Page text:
By Anshuman Daga
SINGAPORE (Reuters) - Struggling commodities trader Noble Group <NOBG.SI> agreed to sell its Americas-focused oil trading business to Vitol for about $580 million (£439 million) as part of a debt-cutting strategy, and warned of a big loss for its third quarter.
Monday's move came after Reuters reported late on Friday that Vitol, the world's largest oil trader, was nearing a deal to buy Singapore-listed Noble's oil liquids unit.
Noble, whose founder Richard Elman took advantage of a commodities bull run to build it into one of the world's biggest traders after starting it in 1986, is shrinking to an Asian-centric company focussed on its core coal trading, LNG and freight businesses.
It is slashing jobs and selling assets to reduce debt and win support from lenders after a crisis-wracked two years. In July it agreed to sell its smaller gas and power business to Mercuria.
"I guess the question is when are they going to basically turn around their business, which is quite key. If they can actually provide more details, what sort of assets they can still sell, that would be great," said Annisa Lee, Nomura's head of Asia ex-Japan's flow credit analysis.
Hong Kong-based Noble was plunged into crisis in February 2015 when Iceberg Research questioned its accounts, and then the company was hit by a commodities downturn.
While Noble has stood by its accounts, the upheaval triggered a share price collapse, credit downgrades, a series of writedowns, as well as fund raising and management changes. Noble's market value has plummeted to less than $400 million from $6 billion in February 2015.
Noble said gross proceeds from the sale of its oil liquids business would be $1.4 billion, and after deducting debt of about $836 million, cash proceeds would be about $580 million.
"It gives the company some positive momentum going into a liability management exercise and it likely raises recovery realizations under a restructuring scenario modestly," said Todd Schubert, fixed income analyst at Bank of Singapore.
In July, Noble announced an up-to-$1 billion disposal plan for assets outside North America over the next two years as Chairman Paul Brough, a restructuring specialist appointed in May, sought to tackle Noble's more than $3 billion of debt.
"Conservative liquidity management and constraints placed on the group's access to trade finance lines led to disruption costs and prevented the group from taking advantage of profitable trading opportunities," the company said on Monday.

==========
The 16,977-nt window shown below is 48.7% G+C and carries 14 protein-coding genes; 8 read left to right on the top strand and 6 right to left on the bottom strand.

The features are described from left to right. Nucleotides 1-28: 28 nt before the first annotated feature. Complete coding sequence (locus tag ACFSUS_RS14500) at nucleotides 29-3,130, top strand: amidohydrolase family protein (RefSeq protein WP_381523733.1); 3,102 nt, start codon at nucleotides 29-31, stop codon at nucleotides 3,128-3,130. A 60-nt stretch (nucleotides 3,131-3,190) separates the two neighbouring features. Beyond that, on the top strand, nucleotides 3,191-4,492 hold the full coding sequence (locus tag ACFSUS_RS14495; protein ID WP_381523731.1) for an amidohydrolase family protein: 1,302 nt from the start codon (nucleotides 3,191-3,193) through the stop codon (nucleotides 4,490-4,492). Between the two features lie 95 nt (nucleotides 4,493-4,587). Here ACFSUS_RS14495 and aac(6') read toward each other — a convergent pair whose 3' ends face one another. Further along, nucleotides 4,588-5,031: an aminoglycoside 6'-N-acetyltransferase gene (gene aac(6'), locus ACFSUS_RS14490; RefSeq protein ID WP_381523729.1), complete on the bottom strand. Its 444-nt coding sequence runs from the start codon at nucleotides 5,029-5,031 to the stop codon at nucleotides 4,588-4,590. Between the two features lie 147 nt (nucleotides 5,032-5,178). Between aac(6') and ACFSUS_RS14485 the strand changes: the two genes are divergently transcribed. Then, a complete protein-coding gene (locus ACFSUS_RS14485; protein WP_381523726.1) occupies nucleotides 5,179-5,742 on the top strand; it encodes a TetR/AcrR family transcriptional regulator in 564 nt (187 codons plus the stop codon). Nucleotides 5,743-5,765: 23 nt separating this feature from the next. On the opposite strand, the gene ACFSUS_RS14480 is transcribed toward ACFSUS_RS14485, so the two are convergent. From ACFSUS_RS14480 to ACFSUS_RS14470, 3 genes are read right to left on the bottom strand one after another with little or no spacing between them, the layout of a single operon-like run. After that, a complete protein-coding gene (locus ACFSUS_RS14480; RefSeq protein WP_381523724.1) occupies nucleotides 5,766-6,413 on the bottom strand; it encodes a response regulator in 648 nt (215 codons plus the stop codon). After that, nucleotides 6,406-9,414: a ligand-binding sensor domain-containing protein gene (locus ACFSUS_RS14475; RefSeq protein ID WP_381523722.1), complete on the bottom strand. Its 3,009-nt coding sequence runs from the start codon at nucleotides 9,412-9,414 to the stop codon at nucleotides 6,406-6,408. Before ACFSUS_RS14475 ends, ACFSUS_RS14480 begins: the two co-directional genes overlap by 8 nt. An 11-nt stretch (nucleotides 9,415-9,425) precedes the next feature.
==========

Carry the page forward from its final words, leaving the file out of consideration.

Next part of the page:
Its stock fell 10 percent on Monday, extending losses to 80 percent this year.
In a one-line statement, Vitol U.S. Holding Co. confirmed it had agreed to acquire Noble Americas Corp subject to certain conditions precedent and referred to Noble's statement on the deal.
Noble bonds due 2020 <HK046063040=> were higher by two points at 39/41 cents on the dollar. As recently as April, the 2020s were trading around 97 cents on the dollar.
BILLION DOLLAR LOSS
Noble warned of a total net loss of $1.1 billion to $1.25 billion in the three months ending September, citing non-cash losses and underlying trading results. This follows a $1.75 billion net loss reported in April-June.
Noble has been locked in negotiations with its core lenders to support a $2 billion credit facility, secured on its inventories and working capital.
"Whilst no assurance can be given as to the outcome of these discussions, the group believes that these are open and constructive, and are moving forward," it said.
In August, ratings agencies S&P and Moody's cut their credit ratings on Noble, citing high default risks.
Noble is a big player in the global physical oil market, trading crude and refined products. But its operations shrank this year due to higher prices and liquidity constraints. The company has blending and wholesale capabilities in North America and the Caribbean, alongside long-term storage leases globally.
A purchase of Noble's oil liquids business will reinforce Vitol's position as a leading oil trader.
(Reporting by Anshuman Daga in SINGAPORE; Additional reporting by Umesh Desai in HONG KONG; Editing by Stephen Coates)